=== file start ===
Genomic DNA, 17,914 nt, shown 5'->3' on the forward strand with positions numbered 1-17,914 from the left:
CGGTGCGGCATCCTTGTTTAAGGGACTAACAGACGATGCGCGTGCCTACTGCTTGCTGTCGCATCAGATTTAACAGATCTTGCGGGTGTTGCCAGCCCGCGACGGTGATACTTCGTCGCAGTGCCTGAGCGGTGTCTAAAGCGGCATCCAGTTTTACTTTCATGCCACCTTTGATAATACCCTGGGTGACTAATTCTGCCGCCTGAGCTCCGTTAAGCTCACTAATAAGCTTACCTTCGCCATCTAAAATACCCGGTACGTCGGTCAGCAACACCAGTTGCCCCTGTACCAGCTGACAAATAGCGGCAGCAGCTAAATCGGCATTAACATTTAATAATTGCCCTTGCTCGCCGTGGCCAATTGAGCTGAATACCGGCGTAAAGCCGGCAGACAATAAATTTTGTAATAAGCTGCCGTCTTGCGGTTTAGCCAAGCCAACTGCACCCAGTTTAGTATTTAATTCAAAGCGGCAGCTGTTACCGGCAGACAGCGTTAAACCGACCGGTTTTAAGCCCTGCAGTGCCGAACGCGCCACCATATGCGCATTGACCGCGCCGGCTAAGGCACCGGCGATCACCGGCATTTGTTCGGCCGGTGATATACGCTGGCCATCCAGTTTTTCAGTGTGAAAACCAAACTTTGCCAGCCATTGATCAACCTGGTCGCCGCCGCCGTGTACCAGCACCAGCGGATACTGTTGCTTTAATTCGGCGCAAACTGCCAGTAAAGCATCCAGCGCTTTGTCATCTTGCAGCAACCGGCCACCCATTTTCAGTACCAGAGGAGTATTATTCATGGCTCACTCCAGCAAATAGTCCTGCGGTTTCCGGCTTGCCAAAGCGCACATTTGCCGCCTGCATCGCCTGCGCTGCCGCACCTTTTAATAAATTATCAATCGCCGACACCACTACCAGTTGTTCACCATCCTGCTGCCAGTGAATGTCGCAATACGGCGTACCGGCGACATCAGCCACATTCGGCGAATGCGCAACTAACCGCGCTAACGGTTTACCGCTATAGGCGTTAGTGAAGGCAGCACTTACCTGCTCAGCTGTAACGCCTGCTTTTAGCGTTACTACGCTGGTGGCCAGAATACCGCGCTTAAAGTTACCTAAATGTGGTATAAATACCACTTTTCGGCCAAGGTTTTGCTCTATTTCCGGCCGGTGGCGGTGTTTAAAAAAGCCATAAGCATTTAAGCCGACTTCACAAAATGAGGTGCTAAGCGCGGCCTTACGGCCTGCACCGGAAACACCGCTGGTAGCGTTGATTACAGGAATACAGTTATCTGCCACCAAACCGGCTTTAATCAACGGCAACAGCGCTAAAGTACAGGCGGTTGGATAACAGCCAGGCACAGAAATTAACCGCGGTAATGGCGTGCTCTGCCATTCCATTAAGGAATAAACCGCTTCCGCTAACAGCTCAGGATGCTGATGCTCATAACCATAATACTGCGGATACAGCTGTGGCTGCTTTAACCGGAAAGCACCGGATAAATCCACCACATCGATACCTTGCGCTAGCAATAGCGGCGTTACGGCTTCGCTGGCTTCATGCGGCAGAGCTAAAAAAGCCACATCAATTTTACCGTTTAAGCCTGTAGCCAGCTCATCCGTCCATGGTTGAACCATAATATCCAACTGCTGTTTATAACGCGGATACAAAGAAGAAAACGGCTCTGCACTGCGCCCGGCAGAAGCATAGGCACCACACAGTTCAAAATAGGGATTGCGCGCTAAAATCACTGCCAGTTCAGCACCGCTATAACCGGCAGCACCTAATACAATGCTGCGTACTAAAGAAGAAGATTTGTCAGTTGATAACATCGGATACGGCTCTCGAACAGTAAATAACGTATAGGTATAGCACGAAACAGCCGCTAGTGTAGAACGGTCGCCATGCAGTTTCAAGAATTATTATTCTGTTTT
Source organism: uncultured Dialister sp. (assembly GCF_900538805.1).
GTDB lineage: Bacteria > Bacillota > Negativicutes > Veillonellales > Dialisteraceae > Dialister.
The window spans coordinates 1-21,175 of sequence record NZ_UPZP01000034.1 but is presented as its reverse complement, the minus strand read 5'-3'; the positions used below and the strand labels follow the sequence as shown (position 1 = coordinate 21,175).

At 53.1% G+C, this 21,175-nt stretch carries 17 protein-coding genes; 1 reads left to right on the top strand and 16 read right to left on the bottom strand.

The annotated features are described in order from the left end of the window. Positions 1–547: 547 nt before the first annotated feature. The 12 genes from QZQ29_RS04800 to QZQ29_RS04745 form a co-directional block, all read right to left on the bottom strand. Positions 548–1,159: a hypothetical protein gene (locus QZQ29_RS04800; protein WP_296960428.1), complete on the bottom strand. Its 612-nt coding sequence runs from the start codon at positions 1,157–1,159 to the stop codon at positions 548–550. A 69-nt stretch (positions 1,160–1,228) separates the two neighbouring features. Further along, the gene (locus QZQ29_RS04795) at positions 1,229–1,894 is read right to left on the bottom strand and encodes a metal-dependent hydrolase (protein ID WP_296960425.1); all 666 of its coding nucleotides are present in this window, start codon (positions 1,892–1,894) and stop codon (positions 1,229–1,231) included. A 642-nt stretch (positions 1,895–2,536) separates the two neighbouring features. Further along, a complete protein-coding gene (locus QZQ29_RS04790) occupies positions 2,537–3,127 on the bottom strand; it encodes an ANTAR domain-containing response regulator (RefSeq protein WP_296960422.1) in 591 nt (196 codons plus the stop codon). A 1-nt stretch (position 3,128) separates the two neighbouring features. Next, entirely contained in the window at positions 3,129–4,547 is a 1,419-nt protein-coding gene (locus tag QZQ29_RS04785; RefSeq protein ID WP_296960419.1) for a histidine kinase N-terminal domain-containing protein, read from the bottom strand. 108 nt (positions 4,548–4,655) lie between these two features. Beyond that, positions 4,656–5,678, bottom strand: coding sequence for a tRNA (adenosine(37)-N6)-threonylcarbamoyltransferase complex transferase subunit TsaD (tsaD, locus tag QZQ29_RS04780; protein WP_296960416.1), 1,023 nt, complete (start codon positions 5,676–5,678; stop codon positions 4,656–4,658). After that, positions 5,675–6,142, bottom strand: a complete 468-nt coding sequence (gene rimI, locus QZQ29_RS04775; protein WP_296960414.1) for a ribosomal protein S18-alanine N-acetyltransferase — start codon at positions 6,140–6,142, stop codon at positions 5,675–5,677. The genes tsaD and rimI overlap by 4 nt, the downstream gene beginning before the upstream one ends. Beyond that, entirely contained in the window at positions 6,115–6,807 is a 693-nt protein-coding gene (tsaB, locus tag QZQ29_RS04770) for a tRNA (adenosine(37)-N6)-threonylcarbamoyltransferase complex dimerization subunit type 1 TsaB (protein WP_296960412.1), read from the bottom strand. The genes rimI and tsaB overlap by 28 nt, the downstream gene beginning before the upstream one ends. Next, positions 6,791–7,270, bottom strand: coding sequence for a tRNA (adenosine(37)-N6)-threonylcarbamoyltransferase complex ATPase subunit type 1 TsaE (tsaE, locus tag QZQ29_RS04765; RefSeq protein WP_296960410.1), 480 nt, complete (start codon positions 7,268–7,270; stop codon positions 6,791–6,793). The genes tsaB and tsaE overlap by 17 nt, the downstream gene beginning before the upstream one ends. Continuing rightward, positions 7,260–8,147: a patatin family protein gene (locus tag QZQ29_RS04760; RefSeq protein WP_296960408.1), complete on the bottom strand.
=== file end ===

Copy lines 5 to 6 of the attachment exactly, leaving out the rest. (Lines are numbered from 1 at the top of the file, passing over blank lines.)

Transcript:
The window spans coordinates 1-21,175 of sequence record NZ_UPZP01000034.1 but is presented as its reverse complement, the minus strand read 5'-3'; the positions used below and the strand labels follow the sequence as shown (position 1 = coordinate 21,175).

At 53.1% G+C, this 21,175-nt stretch carries 17 protein-coding genes; 1 reads left to right on the top strand and 16 read right to left on the bottom strand.